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Astr111 Photography Projects, Fall 2009

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Polarissima Borealis, Samuel Champagne

Polarissima Borealis

The bright object in the center of the picture above is Polarissima Borealis (NGC 3172)and it is a spiral galaxy in the constellation of Ursa Minor, or better known as the Little Dipper. The galaxy earned its name from being less than one degree away from our most northerly declination. Our galaxy, the Milky Way, is actually a spiral galaxy as well. Spiral galaxies are noted to be in many different shapes but are most recognized as containing something like a flat disk in the middle with spiral arms. Think of the letter “S” where the bulk of the galaxy would be in the middle of the “S” and the top and bottom are the spiral arms. You will not be able to notice this in the picture above because Polarissima Borealis is very far away.

The picture above was taken using clear filters, no colors are present. You will notice that the Polarissima Borealis is bright in the center but appears cloudy. This was done to bring out more light in the picture because this spiral galaxy is quite a distance away. Polarissima Borealis is about 85.7 Mpc away from Earth and its linear diameter is approximately 14,000 pc. You will notice that to the right of Polarissima Borealis there appears to be a companion galaxy. This is also a spiral galaxy; MCG 15-1-10.The linear distance between both galaxies as it appears from Earth is 31,000 pc which is close enough that these two galaxies may be related.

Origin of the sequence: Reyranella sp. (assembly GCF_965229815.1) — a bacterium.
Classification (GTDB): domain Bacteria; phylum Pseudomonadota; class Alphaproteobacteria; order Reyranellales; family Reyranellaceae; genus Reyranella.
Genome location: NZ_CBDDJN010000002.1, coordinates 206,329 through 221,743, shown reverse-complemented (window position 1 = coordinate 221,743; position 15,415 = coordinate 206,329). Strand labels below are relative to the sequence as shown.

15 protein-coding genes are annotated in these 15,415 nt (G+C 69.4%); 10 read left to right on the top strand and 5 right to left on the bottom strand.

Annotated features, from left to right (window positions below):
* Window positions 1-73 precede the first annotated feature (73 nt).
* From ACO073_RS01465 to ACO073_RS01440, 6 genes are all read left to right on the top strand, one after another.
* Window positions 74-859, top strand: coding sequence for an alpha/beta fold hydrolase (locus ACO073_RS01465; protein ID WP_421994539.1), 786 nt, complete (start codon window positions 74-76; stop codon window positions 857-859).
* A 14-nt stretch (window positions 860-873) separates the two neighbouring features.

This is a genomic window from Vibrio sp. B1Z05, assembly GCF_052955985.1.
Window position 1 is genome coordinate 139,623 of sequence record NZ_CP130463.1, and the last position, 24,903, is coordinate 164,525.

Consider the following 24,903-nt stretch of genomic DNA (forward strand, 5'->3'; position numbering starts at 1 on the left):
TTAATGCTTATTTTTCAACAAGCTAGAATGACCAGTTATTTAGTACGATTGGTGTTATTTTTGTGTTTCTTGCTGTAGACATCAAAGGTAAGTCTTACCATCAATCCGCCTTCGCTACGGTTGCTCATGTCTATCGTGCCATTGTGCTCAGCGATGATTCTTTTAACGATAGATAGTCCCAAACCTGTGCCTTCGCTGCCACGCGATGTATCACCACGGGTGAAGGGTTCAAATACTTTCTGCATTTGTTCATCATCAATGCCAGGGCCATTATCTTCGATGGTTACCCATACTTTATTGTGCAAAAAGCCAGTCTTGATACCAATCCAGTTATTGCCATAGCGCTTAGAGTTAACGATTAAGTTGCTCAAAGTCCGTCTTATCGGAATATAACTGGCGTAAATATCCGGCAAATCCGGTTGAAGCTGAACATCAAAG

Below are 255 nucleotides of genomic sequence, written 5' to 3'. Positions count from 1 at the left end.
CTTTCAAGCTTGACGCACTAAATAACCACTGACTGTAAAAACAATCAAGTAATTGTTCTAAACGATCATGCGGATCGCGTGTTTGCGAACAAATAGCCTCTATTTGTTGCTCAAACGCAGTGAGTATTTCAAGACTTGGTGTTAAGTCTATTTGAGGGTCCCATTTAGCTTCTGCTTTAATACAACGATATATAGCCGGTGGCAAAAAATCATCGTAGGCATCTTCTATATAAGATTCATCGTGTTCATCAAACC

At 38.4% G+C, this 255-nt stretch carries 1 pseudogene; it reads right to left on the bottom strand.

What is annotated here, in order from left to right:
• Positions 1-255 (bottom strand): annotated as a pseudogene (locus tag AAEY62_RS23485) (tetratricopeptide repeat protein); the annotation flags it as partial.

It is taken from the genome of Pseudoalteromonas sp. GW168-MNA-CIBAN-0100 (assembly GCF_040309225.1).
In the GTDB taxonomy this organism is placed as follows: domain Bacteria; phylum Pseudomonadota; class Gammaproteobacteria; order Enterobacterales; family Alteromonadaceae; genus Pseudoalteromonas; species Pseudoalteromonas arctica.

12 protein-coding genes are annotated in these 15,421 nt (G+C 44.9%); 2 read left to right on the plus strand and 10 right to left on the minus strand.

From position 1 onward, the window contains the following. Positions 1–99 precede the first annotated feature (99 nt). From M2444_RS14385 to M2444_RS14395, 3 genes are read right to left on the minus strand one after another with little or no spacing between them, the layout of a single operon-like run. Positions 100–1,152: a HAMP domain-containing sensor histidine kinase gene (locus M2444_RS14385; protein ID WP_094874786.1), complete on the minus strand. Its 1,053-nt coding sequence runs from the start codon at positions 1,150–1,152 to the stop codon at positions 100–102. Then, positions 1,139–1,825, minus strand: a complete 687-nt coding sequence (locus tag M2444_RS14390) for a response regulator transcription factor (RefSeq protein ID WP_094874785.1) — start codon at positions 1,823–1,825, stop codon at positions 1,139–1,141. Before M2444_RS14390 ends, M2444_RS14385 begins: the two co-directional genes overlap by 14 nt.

Chaisson, Eric, and Steve McMillan. Astronomy: A Beginner's Guide to the University. 2ndnd ed. Upper Saddle River: Prentice Hall, n.d. 420. Print.

"Ursa Minor." N.p., n.d. Web. 19 Nov. 2009. <http://www.wingmakers.co.nz/Ursa_Minor.html>.

Right Ascension (J2000) 11:50:00
Declination (J2000) +89:07:00
Filters used clear (C)
Exposure time per filter 20 x 60 seconds in C
Date observed

November 7, 2009 (C)